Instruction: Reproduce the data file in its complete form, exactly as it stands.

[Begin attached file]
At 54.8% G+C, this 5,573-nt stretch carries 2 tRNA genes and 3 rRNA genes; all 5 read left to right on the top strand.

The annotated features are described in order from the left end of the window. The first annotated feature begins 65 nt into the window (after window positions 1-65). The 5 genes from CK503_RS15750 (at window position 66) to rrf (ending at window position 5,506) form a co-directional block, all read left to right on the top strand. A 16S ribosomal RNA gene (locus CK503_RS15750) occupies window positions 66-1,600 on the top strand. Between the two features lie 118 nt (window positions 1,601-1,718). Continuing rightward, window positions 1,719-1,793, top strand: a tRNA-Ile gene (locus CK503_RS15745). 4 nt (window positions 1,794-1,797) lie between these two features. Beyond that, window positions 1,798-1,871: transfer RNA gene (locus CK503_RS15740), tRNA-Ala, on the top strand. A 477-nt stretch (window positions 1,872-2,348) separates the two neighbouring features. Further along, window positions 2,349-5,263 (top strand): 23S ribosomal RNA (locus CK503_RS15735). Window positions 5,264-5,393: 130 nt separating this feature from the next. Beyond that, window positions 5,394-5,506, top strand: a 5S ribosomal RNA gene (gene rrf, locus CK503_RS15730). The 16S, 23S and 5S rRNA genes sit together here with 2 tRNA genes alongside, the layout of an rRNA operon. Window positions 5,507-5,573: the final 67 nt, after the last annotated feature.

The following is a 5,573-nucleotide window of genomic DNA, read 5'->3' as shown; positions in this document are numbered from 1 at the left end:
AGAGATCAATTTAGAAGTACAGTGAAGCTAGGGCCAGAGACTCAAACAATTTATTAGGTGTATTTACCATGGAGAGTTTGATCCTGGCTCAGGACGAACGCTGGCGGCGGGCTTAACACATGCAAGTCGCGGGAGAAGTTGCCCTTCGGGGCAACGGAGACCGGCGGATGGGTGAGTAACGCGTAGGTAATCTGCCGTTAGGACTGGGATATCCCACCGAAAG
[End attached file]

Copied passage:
At 54.8% G+C, this 5,573-nt stretch carries 2 tRNA genes and 3 rRNA genes; all 5 read left to right on the top strand.

The annotated features are described in order from the left end of the window. The first annotated feature begins 65 nt into the window (after window positions 1-65). The 5 genes from CK503_RS15750 (at window position 66) to rrf (ending at window position 5,506) form a co-directional block, all read left to right on the top strand. A 16S ribosomal RNA gene (locus CK503_RS15750) occupies window positions 66-1,600 on the top strand. Between the two features lie 118 nt (window positions 1,601-1,718). Continuing rightward, window positions 1,719-1,793, top strand: a tRNA-Ile gene (locus CK503_RS15745). 4 nt (window positions 1,794-1,797) lie between these two features. Beyond that, window positions 1,798-1,871: transfer RNA gene (locus CK503_RS15740), tRNA-Ala, on the top strand. A 477-nt stretch (window positions 1,872-2,348) separates the two neighbouring features. Further along, window positions 2,349-5,263 (top strand): 23S ribosomal RNA (locus CK503_RS15735). Window positions 5,264-5,393: 130 nt separating this feature from the next. Beyond that, window positions 5,394-5,506, top strand: a 5S ribosomal RNA gene (gene rrf, locus CK503_RS15730). The 16S, 23S and 5S rRNA genes sit together here with 2 tRNA genes alongside, the layout of an rRNA operon. Window positions 5,507-5,573: the final 67 nt, after the last annotated feature.

The following is a 5,573-nucleotide window of genomic DNA, read 5'->3' as shown; positions in this document are numbered from 1 at the left end:
AGAGATCAATTTAGAAGTACAGTGAAGCTAGGGCCAGAGACTCAAACAATTTATTAGGTGTATTTACCATGGAGAGTTTGATCCTGGCTCAGGACGAACGCTGGCGGCGGGCTTAACACATGCAAGTCGCGGGAGAAGTTGCCCTTCGGGGCAACGGAGACCGGCGGATGGGTGAGTAACGCGTAGGTAATCTGCCGTTAGGACTGGGATATCCCACCGAAAG